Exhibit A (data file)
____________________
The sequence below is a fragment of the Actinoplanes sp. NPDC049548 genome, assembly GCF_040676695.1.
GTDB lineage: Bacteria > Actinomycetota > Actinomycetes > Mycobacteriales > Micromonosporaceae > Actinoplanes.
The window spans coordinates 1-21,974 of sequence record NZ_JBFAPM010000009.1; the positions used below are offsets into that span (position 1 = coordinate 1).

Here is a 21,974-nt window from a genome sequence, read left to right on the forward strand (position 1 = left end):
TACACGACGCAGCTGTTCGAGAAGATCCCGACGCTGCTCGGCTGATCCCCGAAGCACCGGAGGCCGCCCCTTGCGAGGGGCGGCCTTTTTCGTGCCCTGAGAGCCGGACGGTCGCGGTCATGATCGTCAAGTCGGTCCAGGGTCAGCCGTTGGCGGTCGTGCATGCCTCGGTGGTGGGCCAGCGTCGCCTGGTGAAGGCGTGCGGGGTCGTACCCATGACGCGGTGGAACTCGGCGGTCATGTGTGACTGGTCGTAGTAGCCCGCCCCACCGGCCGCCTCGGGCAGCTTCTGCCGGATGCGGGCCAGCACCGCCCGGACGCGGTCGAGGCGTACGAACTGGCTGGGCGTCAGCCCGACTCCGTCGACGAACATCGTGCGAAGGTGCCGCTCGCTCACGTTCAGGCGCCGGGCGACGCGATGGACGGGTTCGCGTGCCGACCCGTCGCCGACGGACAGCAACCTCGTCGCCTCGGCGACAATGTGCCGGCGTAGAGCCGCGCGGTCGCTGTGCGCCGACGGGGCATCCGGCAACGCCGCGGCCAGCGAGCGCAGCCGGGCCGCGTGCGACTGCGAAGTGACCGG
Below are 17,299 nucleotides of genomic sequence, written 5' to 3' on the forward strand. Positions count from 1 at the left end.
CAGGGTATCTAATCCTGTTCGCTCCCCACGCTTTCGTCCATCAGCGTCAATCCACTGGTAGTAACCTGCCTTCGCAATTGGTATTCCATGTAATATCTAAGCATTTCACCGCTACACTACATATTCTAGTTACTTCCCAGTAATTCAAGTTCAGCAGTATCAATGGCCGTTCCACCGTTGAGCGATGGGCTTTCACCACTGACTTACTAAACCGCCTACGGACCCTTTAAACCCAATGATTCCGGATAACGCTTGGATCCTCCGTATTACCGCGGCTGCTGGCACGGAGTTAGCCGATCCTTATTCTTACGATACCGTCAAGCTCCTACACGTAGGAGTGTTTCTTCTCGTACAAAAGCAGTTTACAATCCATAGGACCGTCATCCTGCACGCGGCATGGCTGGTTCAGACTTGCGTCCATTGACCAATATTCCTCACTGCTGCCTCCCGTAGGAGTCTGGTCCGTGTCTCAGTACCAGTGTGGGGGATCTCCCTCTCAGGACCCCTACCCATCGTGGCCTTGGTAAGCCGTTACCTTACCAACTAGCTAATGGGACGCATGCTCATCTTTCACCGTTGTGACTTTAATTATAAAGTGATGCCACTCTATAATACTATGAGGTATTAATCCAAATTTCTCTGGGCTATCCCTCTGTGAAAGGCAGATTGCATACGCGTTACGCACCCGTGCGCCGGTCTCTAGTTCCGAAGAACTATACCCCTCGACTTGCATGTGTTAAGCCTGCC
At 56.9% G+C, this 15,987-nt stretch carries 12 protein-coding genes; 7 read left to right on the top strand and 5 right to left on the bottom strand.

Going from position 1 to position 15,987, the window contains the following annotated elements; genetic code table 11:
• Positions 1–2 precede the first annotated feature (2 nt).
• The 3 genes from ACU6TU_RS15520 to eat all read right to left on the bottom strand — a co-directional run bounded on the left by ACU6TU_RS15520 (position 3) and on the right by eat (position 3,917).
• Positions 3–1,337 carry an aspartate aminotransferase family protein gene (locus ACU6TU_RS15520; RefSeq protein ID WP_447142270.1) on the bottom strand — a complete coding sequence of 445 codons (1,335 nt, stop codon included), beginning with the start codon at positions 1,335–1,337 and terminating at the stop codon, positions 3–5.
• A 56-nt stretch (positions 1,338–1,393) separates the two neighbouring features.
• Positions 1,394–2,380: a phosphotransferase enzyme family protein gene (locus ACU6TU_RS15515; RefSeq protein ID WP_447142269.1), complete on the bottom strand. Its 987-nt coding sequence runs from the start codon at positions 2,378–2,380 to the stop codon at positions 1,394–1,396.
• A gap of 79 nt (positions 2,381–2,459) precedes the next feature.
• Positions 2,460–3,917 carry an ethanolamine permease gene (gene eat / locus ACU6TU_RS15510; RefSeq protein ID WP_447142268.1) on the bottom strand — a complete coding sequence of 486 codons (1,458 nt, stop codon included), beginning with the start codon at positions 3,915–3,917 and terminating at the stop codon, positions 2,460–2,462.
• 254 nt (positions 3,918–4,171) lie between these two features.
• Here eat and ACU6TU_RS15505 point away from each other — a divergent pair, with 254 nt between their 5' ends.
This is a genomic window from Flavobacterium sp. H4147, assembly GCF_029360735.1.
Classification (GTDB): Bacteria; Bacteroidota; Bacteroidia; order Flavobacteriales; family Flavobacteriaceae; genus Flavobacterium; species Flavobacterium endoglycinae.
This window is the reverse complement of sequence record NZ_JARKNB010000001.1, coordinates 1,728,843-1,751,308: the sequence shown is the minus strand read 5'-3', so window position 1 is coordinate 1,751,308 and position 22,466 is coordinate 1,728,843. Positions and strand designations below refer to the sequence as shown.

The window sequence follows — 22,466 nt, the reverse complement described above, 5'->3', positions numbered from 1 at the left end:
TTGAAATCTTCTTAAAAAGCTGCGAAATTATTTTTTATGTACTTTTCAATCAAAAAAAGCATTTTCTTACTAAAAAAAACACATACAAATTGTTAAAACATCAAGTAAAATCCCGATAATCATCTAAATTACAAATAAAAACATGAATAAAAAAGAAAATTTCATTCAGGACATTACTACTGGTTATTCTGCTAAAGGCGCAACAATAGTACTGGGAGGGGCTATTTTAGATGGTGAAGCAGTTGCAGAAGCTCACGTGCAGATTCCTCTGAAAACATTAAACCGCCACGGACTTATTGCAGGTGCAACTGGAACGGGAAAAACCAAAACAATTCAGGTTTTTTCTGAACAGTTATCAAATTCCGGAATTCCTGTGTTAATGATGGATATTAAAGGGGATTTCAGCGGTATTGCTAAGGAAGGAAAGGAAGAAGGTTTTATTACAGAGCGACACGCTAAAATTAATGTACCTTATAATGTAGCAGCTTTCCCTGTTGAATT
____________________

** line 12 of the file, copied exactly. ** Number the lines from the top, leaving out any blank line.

• Positions 3–1,337 carry an aspartate aminotransferase family protein gene (locus ACU6TU_RS15520; RefSeq protein ID WP_447142270.1) on the bottom strand — a complete coding sequence of 445 codons (1,335 nt, stop codon included), beginning with the start codon at positions 1,335–1,337 and terminating at the stop codon, positions 3–5.